Monday, 7 April 2008

UK Government Considers Mandatory Carbon Footprints for Business

I attended a carbon footprinting discussion at the UK Houses of Parliament last year on behalf of Carbon Clear. At that session, Christian Aid and other organisations were calling for standardised corporate carbon footprinting and a Defra representative mentioned that they were setting aside funding to research the issue.

It was therefore no surprise to read in yesterday's Independent on Sunday newspaper that the UK Government has moved closer to requiring publicly listed companies to disclose their corporate carbon footprints along with the other data included in their annual reports.

There are many reasons why diferent actors would want companies to report this information. First, it makes it easier to benchmark the performance of individual firms. This enables government, shareholders and activists to identify and praise the environmental leaders and criticise the laggards. Such pressure, it is hoped, will pressure companies faster voluntary action to reduce emissions.

The second, and to my mind more important rationale, is that mandatory carbon footprints provides greater access to a very powerful management tool for large and small companies alike. Carbon footprinting provides an opportunity for managers to look at their company from a new perspective. In addition to helping benchmarking against the competition, understanding and tackling your corporate carbon footprint provides five key benefits:

  1. Reducing costs: As a company, your biggest sources of carbon emissions are often items that cost you money: fuel, electricity, raw materials, and waste disposal. Using these resources more efficiently can trim your carbon footprint while helping your bottom line.
  2. Developing new business opportunities: The "green and ethical" consumer market was worth £30 billion in 2006 and continues to grow rapidly. Companies that can respond to this opportunity new lower-carbon products and services stand to gain competitive advantage.
  3. Engaging staff and customers: As I pointed out in an earlier post, employees expect their companies to be good environmental citizens. Developing a carbon footprint reduction strategy is a way to involve a cross section of staff in an exciting new initiative, secure a visible commitment from senior management, and strengthen morale.
  4. Strengthening the brand: A report by the Carbon Trust indicates that climate change has put over £20 billion pounds of brand equity at risk. Communicating your low-carbon credentials in an effective manner can help companies protect and strengthen their brand in a low-carbon economy. For example, Walkers gained a tremendous amount of free publicity when it put carbon footprint labels on its potato chips. More and more companies are joining in.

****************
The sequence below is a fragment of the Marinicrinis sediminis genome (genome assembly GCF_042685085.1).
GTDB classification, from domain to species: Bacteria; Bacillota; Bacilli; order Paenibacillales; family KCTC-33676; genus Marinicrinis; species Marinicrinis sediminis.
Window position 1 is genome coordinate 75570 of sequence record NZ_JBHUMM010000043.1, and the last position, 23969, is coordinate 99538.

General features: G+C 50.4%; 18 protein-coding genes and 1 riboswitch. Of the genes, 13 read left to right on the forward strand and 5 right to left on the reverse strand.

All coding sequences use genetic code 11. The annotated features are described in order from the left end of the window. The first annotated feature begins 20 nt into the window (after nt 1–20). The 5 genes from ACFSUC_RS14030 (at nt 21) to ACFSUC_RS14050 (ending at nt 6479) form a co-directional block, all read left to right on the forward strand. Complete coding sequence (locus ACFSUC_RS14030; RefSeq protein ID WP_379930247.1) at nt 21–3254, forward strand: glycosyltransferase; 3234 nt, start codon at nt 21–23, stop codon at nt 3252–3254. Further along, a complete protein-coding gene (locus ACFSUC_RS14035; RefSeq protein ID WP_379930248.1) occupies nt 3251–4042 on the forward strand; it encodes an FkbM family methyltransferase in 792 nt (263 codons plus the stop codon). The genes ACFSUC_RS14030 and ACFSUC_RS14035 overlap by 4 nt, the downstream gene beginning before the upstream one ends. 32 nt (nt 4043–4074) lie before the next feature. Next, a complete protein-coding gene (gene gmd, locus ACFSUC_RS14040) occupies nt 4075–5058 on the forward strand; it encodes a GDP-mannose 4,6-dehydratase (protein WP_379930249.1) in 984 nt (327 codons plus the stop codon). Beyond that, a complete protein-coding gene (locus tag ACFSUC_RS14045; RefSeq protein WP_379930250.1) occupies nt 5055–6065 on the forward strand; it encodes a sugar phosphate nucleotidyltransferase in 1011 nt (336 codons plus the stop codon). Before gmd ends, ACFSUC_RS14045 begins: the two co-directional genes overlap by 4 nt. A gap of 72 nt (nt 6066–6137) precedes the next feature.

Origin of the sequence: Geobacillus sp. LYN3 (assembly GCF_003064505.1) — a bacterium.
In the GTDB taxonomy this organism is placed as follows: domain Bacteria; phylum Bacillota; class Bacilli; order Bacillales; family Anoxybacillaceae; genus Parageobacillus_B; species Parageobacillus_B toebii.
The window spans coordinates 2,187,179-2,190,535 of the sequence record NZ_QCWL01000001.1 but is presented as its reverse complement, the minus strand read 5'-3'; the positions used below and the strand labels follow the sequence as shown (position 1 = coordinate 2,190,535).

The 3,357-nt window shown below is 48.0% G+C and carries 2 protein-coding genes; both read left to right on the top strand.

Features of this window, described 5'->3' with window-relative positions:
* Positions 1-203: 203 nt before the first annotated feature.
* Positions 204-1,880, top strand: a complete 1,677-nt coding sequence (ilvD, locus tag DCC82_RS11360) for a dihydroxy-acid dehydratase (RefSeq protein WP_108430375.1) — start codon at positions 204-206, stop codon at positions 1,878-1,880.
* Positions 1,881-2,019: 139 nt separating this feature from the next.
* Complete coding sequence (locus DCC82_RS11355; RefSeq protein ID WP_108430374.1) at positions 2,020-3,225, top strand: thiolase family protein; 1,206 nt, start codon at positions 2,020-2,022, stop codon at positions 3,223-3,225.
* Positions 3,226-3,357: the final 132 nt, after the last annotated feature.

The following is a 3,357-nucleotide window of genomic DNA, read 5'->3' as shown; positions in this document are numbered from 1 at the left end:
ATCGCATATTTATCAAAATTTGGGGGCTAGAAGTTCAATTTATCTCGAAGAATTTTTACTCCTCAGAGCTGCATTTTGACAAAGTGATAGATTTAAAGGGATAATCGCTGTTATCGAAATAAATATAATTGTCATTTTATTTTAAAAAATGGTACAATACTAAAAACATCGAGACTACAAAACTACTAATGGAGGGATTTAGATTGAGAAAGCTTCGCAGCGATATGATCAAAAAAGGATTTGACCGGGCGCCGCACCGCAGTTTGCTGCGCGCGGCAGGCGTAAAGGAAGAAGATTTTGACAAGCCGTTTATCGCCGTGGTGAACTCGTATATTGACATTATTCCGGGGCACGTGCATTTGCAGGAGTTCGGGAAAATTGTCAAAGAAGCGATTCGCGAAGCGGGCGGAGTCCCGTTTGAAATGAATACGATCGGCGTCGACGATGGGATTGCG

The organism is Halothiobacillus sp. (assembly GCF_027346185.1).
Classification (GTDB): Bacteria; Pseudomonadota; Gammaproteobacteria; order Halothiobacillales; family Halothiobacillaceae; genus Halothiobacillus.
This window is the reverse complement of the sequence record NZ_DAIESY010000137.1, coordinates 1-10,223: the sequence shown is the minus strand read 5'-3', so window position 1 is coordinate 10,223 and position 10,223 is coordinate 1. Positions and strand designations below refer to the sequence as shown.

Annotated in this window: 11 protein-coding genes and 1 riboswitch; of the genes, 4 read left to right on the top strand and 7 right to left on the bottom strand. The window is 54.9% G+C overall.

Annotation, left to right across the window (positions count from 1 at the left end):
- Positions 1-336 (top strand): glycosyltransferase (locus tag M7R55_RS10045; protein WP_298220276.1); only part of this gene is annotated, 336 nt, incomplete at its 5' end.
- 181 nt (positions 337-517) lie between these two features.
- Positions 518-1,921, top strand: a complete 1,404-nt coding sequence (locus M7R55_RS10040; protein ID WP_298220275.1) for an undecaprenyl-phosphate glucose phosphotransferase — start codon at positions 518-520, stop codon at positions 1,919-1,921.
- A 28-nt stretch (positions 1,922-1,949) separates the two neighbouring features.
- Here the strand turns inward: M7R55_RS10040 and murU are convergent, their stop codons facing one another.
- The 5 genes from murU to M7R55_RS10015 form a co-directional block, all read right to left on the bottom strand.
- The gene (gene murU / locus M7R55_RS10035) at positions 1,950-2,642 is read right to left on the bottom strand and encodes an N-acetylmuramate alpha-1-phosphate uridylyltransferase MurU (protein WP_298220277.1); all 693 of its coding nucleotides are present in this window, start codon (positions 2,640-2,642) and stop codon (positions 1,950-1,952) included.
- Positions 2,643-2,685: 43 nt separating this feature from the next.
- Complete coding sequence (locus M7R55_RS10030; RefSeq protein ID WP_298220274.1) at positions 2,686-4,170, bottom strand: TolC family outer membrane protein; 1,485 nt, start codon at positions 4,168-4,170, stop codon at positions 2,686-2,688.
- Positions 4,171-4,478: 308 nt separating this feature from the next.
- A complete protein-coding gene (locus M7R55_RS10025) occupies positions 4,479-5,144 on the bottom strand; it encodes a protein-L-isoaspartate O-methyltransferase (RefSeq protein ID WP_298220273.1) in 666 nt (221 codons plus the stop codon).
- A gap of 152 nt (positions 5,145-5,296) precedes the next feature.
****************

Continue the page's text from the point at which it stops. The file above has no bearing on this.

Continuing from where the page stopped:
5. Increasing peace of mind: Climate change creates winners and losers. Government policies, customer buying behaviour, investment criteria and business costs all change when we shift to a low-carbon economy. Measuring and analysing the corporate carbon footprint is the first step in understanding how climate change affects the company. That knowledge helps managers increase the likelihood that their company is a winner.

It's a shame that the Independent article doesn't mention any of these benefits. The main response they highlight from a business spokesperson is a negative one:

"The CBI said on Friday in response to the news that although it endorsed mandatory reporting and would like to see it implemented by 2013, the definition of carbon emissions was not sufficiently developed for the move to be introduced this year."

In fact, Carbon Clear and major corporations around the world have been using an international standard, ISO 14064-1, to measure carbon footprints for years. That standard was released two years ago and has been used by hundreds of governments, small businesses and multinational corporations. Other listed companies around the world are already reporting their emissions under a variant of this standard for the Carbon Disclosure Project. So the main objection to mandatory reporting - that there's no standard definition - goes away.

We'll keep watching as government policy evolves. After all, at Carbon Clear, we help companies and individuals take action to tackle climate change and gain as much benefit as possible from the shift to a low-carbon economy. The more tools we can give our partners, the better.

(Back to the Carbon Clear website)